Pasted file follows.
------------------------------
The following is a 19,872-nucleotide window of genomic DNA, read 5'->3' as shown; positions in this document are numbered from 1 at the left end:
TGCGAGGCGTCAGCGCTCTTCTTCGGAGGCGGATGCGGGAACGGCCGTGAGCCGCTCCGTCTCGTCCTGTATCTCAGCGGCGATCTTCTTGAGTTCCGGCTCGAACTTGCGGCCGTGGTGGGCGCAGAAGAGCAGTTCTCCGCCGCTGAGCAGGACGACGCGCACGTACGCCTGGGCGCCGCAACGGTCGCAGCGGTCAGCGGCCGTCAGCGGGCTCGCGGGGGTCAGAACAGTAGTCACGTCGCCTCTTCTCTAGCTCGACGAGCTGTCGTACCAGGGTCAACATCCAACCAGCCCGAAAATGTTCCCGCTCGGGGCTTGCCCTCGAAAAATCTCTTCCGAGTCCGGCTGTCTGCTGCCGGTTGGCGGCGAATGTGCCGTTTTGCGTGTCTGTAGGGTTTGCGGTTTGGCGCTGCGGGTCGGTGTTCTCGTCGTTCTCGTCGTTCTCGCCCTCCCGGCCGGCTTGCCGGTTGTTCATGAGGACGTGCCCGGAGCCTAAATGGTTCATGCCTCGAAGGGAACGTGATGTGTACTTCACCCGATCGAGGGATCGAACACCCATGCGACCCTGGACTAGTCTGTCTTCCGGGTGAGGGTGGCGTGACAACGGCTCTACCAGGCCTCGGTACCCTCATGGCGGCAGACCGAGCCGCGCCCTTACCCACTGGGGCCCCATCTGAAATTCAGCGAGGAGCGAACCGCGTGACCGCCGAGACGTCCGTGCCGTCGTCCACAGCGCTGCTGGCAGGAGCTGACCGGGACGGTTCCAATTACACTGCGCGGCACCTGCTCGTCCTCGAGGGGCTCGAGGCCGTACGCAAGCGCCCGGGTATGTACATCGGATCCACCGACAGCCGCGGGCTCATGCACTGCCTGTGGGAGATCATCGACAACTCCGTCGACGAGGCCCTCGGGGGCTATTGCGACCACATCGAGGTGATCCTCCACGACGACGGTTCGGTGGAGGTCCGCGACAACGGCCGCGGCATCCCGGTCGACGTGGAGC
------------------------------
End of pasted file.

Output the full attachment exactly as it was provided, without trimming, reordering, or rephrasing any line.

The following is a 19,872-nucleotide window of genomic DNA, read 5'->3' as shown; positions in this document are numbered from 1 at the left end:
TGCGAGGCGTCAGCGCTCTTCTTCGGAGGCGGATGCGGGAACGGCCGTGAGCCGCTCCGTCTCGTCCTGTATCTCAGCGGCGATCTTCTTGAGTTCCGGCTCGAACTTGCGGCCGTGGTGGGCGCAGAAGAGCAGTTCTCCGCCGCTGAGCAGGACGACGCGCACGTACGCCTGGGCGCCGCAACGGTCGCAGCGGTCAGCGGCCGTCAGCGGGCTCGCGGGGGTCAGAACAGTAGTCACGTCGCCTCTTCTCTAGCTCGACGAGCTGTCGTACCAGGGTCAACATCCAACCAGCCCGAAAATGTTCCCGCTCGGGGCTTGCCCTCGAAAAATCTCTTCCGAGTCCGGCTGTCTGCTGCCGGTTGGCGGCGAATGTGCCGTTTTGCGTGTCTGTAGGGTTTGCGGTTTGGCGCTGCGGGTCGGTGTTCTCGTCGTTCTCGTCGTTCTCGCCCTCCCGGCCGGCTTGCCGGTTGTTCATGAGGACGTGCCCGGAGCCTAAATGGTTCATGCCTCGAAGGGAACGTGATGTGTACTTCACCCGATCGAGGGATCGAACACCCATGCGACCCTGGACTAGTCTGTCTTCCGGGTGAGGGTGGCGTGACAACGGCTCTACCAGGCCTCGGTACCCTCATGGCGGCAGACCGAGCCGCGCCCTTACCCACTGGGGCCCCATCTGAAATTCAGCGAGGAGCGAACCGCGTGACCGCCGAGACGTCCGTGCCGTCGTCCACAGCGCTGCTGGCAGGAGCTGACCGGGACGGTTCCAATTACACTGCGCGGCACCTGCTCGTCCTCGAGGGGCTCGAGGCCGTACGCAAGCGCCCGGGTATGTACATCGGATCCACCGACAGCCGCGGGCTCATGCACTGCCTGTGGGAGATCATCGACAACTCCGTCGACGAGGCCCTCGGGGGCTATTGCGACCACATCGAGGTGATCCTCCACGACGACGGTTCGGTGGAGGTCCGCGACAACGGCCGCGGCATCCCGGTCGACGTGGAGC